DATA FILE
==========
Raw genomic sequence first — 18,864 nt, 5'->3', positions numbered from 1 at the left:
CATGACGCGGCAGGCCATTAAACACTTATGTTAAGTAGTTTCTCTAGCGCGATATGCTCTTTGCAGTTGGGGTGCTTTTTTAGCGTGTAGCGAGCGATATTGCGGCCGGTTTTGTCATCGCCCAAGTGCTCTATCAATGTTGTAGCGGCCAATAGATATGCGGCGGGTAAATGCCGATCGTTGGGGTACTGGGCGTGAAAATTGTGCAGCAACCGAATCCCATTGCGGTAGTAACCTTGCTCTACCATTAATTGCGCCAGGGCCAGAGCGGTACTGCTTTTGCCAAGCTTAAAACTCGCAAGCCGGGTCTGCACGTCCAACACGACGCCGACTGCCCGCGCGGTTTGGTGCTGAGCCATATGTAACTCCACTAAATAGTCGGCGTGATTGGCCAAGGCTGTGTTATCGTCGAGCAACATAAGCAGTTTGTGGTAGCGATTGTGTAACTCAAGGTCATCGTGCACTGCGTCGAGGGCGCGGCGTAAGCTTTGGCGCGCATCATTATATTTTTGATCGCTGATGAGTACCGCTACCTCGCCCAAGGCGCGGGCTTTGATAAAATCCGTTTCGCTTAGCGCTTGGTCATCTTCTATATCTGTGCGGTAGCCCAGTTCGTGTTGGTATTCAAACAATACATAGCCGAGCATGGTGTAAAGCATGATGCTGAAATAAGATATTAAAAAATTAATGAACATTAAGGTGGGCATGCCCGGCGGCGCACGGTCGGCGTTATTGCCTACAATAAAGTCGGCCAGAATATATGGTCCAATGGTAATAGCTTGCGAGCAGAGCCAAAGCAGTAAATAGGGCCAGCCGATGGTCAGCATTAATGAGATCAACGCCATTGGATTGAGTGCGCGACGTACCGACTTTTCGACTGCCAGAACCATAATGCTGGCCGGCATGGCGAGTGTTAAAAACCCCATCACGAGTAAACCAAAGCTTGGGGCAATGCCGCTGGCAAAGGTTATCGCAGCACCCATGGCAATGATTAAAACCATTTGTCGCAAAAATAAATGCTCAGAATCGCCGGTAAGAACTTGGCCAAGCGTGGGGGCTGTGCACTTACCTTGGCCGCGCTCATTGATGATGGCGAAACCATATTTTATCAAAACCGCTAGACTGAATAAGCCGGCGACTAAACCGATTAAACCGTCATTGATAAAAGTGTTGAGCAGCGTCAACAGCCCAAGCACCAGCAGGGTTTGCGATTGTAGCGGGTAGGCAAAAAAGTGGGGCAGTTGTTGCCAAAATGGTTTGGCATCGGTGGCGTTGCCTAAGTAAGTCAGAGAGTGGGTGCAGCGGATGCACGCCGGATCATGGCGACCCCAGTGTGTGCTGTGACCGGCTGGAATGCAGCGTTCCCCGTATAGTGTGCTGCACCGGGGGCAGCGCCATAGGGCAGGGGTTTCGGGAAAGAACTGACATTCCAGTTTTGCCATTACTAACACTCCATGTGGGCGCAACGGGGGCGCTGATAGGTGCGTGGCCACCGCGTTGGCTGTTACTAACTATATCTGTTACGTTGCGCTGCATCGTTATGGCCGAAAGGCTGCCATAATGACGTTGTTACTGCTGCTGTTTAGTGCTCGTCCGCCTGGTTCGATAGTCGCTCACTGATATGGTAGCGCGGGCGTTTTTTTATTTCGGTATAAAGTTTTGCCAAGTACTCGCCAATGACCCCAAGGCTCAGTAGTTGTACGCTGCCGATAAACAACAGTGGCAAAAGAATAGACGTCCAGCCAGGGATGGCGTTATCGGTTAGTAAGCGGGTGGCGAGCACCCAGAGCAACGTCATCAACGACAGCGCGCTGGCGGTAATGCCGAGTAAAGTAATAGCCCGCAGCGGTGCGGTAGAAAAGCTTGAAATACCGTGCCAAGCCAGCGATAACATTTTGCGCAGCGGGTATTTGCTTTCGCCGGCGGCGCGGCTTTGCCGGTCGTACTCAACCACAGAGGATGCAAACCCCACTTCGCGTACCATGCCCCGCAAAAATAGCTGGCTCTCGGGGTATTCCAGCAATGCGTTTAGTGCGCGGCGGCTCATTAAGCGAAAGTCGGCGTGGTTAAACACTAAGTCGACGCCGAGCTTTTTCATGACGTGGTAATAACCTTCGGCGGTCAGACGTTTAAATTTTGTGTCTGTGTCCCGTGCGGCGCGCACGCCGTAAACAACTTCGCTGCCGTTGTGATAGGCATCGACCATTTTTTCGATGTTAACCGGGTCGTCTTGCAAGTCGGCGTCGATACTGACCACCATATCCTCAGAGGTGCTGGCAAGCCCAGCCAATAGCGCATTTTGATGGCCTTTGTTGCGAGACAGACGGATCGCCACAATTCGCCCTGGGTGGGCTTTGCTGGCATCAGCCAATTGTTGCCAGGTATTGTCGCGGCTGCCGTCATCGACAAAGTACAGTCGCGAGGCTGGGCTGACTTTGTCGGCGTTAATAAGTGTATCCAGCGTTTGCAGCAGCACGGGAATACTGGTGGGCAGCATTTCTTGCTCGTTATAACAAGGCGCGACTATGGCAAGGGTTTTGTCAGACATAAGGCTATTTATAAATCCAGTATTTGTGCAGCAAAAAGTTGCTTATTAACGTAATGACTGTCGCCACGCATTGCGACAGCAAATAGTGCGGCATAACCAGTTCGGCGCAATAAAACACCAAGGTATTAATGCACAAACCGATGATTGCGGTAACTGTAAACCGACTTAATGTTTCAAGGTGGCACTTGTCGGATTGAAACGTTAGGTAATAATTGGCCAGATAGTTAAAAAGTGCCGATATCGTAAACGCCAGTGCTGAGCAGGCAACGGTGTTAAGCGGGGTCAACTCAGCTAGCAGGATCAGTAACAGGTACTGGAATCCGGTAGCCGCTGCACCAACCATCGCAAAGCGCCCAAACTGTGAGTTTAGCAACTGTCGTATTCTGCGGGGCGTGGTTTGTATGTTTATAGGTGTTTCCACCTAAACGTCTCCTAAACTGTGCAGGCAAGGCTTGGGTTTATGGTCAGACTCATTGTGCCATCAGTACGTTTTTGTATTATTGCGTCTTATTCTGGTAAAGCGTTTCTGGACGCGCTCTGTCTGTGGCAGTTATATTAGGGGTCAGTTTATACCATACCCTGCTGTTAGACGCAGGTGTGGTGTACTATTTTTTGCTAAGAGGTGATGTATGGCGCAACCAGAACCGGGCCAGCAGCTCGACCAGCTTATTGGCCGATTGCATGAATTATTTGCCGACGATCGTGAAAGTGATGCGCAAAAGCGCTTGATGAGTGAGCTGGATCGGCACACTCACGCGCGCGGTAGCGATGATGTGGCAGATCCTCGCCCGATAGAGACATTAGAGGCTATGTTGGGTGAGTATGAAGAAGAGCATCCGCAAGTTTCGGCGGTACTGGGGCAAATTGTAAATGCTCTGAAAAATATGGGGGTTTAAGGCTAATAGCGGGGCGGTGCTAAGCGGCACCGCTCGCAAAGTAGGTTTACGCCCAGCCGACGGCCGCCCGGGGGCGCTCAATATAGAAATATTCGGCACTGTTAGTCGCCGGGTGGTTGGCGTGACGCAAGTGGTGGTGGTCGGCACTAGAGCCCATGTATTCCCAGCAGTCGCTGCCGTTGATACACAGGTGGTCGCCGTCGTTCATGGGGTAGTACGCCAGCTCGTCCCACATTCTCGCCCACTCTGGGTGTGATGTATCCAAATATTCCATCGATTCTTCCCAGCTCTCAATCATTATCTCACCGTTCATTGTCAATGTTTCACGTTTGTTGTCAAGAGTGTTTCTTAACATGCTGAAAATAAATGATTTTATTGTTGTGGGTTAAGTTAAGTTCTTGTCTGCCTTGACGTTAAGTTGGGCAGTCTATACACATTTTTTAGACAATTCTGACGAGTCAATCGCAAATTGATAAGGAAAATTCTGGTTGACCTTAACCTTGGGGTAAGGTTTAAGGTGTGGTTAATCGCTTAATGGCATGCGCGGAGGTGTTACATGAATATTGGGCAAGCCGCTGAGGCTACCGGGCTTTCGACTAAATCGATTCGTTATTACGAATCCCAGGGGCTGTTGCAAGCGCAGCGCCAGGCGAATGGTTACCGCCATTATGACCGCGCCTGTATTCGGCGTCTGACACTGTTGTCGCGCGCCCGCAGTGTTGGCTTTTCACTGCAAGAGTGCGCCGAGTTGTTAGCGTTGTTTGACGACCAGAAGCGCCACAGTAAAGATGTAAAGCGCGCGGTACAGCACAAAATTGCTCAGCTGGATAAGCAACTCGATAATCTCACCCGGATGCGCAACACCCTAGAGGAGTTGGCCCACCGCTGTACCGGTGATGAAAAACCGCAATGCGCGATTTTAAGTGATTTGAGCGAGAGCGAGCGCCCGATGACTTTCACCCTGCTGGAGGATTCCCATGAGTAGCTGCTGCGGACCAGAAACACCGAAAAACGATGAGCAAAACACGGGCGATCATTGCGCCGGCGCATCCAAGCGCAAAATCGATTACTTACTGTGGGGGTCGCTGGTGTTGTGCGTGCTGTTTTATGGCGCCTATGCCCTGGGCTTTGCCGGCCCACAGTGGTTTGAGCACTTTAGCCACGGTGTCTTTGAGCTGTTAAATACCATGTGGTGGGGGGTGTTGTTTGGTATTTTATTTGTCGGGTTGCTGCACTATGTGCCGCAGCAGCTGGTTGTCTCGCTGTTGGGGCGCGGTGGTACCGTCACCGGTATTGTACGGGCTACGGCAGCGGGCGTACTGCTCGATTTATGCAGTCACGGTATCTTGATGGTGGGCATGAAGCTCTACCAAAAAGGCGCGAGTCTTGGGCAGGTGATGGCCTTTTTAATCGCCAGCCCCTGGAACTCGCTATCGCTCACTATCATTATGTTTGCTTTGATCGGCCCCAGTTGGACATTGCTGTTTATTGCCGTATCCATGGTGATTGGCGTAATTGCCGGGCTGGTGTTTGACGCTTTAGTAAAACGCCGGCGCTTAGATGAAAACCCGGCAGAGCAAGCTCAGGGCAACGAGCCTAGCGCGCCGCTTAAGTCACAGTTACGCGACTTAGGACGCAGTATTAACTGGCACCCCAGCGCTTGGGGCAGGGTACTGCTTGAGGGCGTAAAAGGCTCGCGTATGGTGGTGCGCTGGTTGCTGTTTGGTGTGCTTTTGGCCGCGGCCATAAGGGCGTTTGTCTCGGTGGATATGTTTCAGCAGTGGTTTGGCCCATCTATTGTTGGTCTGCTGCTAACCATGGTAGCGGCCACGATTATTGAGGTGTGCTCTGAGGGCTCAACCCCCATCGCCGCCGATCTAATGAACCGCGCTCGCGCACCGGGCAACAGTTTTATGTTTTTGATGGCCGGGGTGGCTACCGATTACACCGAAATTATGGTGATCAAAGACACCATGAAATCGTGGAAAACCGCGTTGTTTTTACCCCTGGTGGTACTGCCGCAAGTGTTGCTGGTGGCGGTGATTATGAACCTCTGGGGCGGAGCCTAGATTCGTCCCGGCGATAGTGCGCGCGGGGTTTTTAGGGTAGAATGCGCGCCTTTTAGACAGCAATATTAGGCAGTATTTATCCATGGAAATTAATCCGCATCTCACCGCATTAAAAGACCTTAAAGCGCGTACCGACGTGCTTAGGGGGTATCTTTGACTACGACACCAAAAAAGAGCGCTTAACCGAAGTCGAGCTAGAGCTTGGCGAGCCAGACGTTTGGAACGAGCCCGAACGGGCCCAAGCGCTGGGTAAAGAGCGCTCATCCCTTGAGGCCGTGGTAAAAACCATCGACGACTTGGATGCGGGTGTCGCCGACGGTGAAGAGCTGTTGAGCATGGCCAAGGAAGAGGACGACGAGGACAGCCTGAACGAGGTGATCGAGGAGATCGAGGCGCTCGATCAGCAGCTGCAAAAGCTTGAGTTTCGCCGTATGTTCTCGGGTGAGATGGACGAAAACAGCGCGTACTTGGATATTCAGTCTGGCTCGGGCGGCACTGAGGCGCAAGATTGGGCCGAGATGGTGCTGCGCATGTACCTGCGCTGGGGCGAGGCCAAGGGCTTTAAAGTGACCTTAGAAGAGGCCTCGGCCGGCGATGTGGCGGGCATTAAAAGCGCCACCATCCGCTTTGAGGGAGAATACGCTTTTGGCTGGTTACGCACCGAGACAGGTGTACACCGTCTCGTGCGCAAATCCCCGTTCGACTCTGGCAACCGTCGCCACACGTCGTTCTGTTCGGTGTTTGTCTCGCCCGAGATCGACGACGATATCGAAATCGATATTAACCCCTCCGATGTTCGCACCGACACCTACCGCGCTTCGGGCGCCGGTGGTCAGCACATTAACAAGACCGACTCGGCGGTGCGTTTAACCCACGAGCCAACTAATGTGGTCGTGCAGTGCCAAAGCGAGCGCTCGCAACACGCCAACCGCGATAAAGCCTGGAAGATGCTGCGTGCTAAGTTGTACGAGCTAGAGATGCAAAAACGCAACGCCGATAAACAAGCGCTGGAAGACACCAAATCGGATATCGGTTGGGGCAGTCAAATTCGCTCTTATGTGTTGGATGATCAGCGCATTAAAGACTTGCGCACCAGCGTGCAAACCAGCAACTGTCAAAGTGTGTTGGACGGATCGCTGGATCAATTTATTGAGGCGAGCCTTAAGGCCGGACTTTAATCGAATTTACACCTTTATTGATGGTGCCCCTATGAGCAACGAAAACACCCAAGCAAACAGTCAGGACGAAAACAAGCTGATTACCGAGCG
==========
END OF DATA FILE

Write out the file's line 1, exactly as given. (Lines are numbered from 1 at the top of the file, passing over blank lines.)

Raw genomic sequence first — 18,864 nt, 5'->3', positions numbered from 1 at the left: